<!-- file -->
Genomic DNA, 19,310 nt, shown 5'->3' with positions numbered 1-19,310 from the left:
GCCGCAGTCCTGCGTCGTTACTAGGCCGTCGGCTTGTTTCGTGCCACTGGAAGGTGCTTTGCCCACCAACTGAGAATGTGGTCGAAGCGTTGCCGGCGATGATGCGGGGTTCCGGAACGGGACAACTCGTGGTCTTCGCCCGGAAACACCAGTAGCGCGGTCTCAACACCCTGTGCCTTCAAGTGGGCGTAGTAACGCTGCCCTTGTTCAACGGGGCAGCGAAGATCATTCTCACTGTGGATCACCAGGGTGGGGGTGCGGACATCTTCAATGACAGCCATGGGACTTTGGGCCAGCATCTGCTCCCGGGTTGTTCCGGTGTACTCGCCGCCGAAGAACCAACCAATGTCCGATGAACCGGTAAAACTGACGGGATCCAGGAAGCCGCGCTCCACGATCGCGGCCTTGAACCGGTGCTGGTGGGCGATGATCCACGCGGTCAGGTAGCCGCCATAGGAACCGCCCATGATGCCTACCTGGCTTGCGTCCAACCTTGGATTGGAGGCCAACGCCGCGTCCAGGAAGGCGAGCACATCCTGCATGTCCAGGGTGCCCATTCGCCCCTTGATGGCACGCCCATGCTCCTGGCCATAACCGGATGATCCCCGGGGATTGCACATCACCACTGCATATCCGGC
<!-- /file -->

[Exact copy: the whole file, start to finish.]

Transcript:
Genomic DNA, 19,310 nt, shown 5'->3' with positions numbered 1-19,310 from the left:
GCCGCAGTCCTGCGTCGTTACTAGGCCGTCGGCTTGTTTCGTGCCACTGGAAGGTGCTTTGCCCACCAACTGAGAATGTGGTCGAAGCGTTGCCGGCGATGATGCGGGGTTCCGGAACGGGACAACTCGTGGTCTTCGCCCGGAAACACCAGTAGCGCGGTCTCAACACCCTGTGCCTTCAAGTGGGCGTAGTAACGCTGCCCTTGTTCAACGGGGCAGCGAAGATCATTCTCACTGTGGATCACCAGGGTGGGGGTGCGGACATCTTCAATGACAGCCATGGGACTTTGGGCCAGCATCTGCTCCCGGGTTGTTCCGGTGTACTCGCCGCCGAAGAACCAACCAATGTCCGATGAACCGGTAAAACTGACGGGATCCAGGAAGCCGCGCTCCACGATCGCGGCCTTGAACCGGTGCTGGTGGGCGATGATCCACGCGGTCAGGTAGCCGCCATAGGAACCGCCCATGATGCCTACCTGGCTTGCGTCCAACCTTGGATTGGAGGCCAACGCCGCGTCCAGGAAGGCGAGCACATCCTGCATGTCCAGGGTGCCCATTCGCCCCTTGATGGCACGCCCATGCTCCTGGCCATAACCGGATGATCCCCGGGGATTGCACATCACCACTGCATATCCGGC